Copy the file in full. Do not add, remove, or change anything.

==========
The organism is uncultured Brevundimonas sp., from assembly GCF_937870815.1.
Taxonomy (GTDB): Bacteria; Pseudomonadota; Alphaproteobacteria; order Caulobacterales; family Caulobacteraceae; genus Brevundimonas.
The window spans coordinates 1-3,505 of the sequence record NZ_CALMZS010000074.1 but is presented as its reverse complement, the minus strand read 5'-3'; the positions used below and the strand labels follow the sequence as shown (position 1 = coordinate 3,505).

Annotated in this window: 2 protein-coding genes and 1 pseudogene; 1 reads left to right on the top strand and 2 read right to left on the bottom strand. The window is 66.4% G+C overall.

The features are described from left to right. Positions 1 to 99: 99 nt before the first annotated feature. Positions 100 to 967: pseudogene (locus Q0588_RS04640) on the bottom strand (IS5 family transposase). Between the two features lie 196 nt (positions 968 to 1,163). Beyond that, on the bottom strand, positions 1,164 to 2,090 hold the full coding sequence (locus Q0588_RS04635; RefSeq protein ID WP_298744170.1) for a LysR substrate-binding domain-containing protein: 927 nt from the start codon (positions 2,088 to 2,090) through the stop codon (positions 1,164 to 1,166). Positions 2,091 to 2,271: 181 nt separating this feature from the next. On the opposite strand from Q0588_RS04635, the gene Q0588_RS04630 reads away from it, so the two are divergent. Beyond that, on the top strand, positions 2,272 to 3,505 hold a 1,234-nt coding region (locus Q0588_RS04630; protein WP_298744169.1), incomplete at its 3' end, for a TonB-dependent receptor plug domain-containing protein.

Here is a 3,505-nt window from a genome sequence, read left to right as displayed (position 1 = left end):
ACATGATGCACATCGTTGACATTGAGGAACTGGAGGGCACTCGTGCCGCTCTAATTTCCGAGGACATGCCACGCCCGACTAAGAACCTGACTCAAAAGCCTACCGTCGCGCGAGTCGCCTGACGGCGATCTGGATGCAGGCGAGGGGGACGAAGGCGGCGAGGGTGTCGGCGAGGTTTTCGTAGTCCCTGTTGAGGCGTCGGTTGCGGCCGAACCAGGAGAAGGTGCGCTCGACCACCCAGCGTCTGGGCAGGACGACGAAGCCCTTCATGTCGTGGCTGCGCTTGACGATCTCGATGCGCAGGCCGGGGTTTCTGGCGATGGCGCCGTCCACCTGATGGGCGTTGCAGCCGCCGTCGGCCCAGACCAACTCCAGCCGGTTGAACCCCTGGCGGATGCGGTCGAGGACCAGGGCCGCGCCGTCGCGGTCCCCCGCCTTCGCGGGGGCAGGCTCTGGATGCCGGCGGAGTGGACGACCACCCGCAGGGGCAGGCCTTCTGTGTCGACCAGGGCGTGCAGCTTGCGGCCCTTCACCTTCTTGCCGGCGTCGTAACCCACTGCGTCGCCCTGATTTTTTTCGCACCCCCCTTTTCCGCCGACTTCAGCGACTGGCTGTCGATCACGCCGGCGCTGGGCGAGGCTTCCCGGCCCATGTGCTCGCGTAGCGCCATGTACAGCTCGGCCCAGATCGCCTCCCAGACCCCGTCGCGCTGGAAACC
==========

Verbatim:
The organism is uncultured Brevundimonas sp., from assembly GCF_937870815.1.
Taxonomy (GTDB): Bacteria; Pseudomonadota; Alphaproteobacteria; order Caulobacterales; family Caulobacteraceae; genus Brevundimonas.
The window spans coordinates 1-3,505 of the sequence record NZ_CALMZS010000074.1 but is presented as its reverse complement, the minus strand read 5'-3'; the positions used below and the strand labels follow the sequence as shown (position 1 = coordinate 3,505).

Annotated in this window: 2 protein-coding genes and 1 pseudogene; 1 reads left to right on the top strand and 2 read right to left on the bottom strand. The window is 66.4% G+C overall.

The features are described from left to right. Positions 1 to 99: 99 nt before the first annotated feature. Positions 100 to 967: pseudogene (locus Q0588_RS04640) on the bottom strand (IS5 family transposase). Between the two features lie 196 nt (positions 968 to 1,163). Beyond that, on the bottom strand, positions 1,164 to 2,090 hold the full coding sequence (locus Q0588_RS04635; RefSeq protein ID WP_298744170.1) for a LysR substrate-binding domain-containing protein: 927 nt from the start codon (positions 2,088 to 2,090) through the stop codon (positions 1,164 to 1,166). Positions 2,091 to 2,271: 181 nt separating this feature from the next. On the opposite strand from Q0588_RS04635, the gene Q0588_RS04630 reads away from it, so the two are divergent. Beyond that, on the top strand, positions 2,272 to 3,505 hold a 1,234-nt coding region (locus Q0588_RS04630; protein WP_298744169.1), incomplete at its 3' end, for a TonB-dependent receptor plug domain-containing protein.

Here is a 3,505-nt window from a genome sequence, read left to right as displayed (position 1 = left end):
ACATGATGCACATCGTTGACATTGAGGAACTGGAGGGCACTCGTGCCGCTCTAATTTCCGAGGACATGCCACGCCCGACTAAGAACCTGACTCAAAAGCCTACCGTCGCGCGAGTCGCCTGACGGCGATCTGGATGCAGGCGAGGGGGACGAAGGCGGCGAGGGTGTCGGCGAGGTTTTCGTAGTCCCTGTTGAGGCGTCGGTTGCGGCCGAACCAGGAGAAGGTGCGCTCGACCACCCAGCGTCTGGGCAGGACGACGAAGCCCTTCATGTCGTGGCTGCGCTTGACGATCTCGATGCGCAGGCCGGGGTTTCTGGCGATGGCGCCGTCCACCTGATGGGCGTTGCAGCCGCCGTCGGCCCAGACCAACTCCAGCCGGTTGAACCCCTGGCGGATGCGGTCGAGGACCAGGGCCGCGCCGTCGCGGTCCCCCGCCTTCGCGGGGGCAGGCTCTGGATGCCGGCGGAGTGGACGACCACCCGCAGGGGCAGGCCTTCTGTGTCGACCAGGGCGTGCAGCTTGCGGCCCTTCACCTTCTTGCCGGCGTCGTAACCCACTGCGTCGCCCTGATTTTTTTCGCACCCCCCTTTTCCGCCGACTTCAGCGACTGGCTGTCGATCACGCCGGCGCTGGGCGAGGCTTCCCGGCCCATGTGCTCGCGTAGCGCCATGTACAGCTCGGCCCAGATCGCCTCCCAGACCCCGTCGCGCTGGAAACC